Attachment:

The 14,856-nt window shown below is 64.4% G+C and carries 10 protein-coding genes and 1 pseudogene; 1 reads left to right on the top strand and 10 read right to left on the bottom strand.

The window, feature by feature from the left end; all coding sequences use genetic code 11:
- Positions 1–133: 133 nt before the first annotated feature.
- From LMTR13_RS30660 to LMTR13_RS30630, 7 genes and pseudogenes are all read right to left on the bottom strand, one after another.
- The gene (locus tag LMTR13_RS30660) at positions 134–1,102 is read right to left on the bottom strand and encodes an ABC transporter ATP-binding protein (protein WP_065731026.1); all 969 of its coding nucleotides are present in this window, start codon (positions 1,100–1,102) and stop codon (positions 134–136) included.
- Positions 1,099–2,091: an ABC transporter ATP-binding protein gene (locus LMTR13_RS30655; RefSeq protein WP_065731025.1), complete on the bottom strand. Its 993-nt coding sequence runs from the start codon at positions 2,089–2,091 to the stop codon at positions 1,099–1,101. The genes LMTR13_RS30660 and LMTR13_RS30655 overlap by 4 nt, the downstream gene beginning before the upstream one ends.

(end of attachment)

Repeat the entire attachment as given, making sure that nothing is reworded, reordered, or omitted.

The 14,856-nt window shown below is 64.4% G+C and carries 10 protein-coding genes and 1 pseudogene; 1 reads left to right on the top strand and 10 read right to left on the bottom strand.

The window, feature by feature from the left end; all coding sequences use genetic code 11:
- Positions 1–133: 133 nt before the first annotated feature.
- From LMTR13_RS30660 to LMTR13_RS30630, 7 genes and pseudogenes are all read right to left on the bottom strand, one after another.
- The gene (locus tag LMTR13_RS30660) at positions 134–1,102 is read right to left on the bottom strand and encodes an ABC transporter ATP-binding protein (protein WP_065731026.1); all 969 of its coding nucleotides are present in this window, start codon (positions 1,100–1,102) and stop codon (positions 134–136) included.
- Positions 1,099–2,091: an ABC transporter ATP-binding protein gene (locus LMTR13_RS30655; RefSeq protein WP_065731025.1), complete on the bottom strand. Its 993-nt coding sequence runs from the start codon at positions 2,089–2,091 to the stop codon at positions 1,099–1,101. The genes LMTR13_RS30660 and LMTR13_RS30655 overlap by 4 nt, the downstream gene beginning before the upstream one ends.